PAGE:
- Jul 9, 2000
- 6 x 9.25 in.
- 9 halftones
Dad built a bomb shelter in the backyard, Mom stocked the survival kit in the basement, and the kids practiced ducking under their desks at school. This was family life in the new era of the A-bomb. This was civil defense. In this provocative work of social and political history, Laura McEnaney takes us into the secretive world of defense planners and the homes of ordinary citizens to explore how postwar civil defense turned the front lawn into the front line. The reliance on atomic weaponry as a centerpiece of U.S. foreign policy cast a mushroom cloud over everyday life. American citizens now had to imagine a new kind of war, one in which they were both combatants and targets. It was the Federal Civil Defense Administration’s job to encourage citizens to adapt to their nuclear present and future.
As McEnaney demonstrates, the creation of a civil defense program produced new dilemmas about the degree to which civilian society should be militarized to defend itself against internal and external threats. Conflicts arose about the relative responsibilities of state and citizen to fund and implement a home-front security program. The defense establishment’s resolution was to popularize and privatize military preparedness. The doctrine of “self-help” defense demanded that citizens become autonomous rather than rely on the federal government for protection. Families would reconstitute themselves as paramilitary units that could quash subversion from within and absorb attack from without.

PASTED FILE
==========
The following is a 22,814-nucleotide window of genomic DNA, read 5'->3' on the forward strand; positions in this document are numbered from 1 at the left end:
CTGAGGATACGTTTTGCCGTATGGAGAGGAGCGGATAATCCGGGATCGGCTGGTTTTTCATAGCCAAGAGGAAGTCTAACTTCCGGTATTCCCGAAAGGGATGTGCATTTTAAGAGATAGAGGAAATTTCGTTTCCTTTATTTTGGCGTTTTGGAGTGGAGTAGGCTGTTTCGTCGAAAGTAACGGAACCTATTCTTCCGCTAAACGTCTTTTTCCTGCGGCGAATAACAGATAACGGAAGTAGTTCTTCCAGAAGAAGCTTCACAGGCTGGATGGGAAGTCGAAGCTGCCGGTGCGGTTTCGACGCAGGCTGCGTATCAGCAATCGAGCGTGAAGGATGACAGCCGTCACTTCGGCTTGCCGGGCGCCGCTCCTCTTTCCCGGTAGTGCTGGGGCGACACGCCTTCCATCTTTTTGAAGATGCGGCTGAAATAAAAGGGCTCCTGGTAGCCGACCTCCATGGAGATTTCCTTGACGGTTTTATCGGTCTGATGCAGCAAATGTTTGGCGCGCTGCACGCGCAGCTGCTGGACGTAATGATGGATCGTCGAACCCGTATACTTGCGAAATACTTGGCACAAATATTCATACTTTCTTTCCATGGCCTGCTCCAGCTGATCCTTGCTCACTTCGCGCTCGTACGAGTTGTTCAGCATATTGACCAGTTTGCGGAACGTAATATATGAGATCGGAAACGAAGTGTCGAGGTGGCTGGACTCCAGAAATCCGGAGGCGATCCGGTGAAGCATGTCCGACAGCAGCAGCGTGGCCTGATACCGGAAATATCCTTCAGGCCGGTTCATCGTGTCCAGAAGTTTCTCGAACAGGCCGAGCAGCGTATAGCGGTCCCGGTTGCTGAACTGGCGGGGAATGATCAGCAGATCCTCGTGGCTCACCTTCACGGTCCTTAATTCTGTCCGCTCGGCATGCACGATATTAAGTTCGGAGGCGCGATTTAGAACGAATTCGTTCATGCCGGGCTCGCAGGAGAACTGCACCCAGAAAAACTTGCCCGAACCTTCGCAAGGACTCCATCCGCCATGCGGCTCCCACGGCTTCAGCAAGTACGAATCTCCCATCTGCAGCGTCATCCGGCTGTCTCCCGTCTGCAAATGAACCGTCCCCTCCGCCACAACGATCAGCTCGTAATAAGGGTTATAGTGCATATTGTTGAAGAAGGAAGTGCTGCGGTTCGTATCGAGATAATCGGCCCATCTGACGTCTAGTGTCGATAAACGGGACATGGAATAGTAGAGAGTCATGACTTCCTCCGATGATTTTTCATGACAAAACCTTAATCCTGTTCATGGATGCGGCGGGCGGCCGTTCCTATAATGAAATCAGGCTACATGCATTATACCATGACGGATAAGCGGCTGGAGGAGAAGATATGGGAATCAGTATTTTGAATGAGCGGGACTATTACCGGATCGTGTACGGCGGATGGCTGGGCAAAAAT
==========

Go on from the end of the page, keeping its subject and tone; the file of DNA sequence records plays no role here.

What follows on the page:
Because it solicited an unprecedented degree of popular involvement, the FCDA offers a unique opportunity to explore how average citizens, community leaders, and elected officials both participated in and resisted the creation of the national security state. Drawing on a wide variety of archival sources, McEnaney uncovers the broad range of responses to this militarization of daily life and reveals how government planners and ordinary people negotiated their way at the dawn of the atomic age. Her work sheds new light on the important postwar debate about what total military preparedness would actually mean for American society.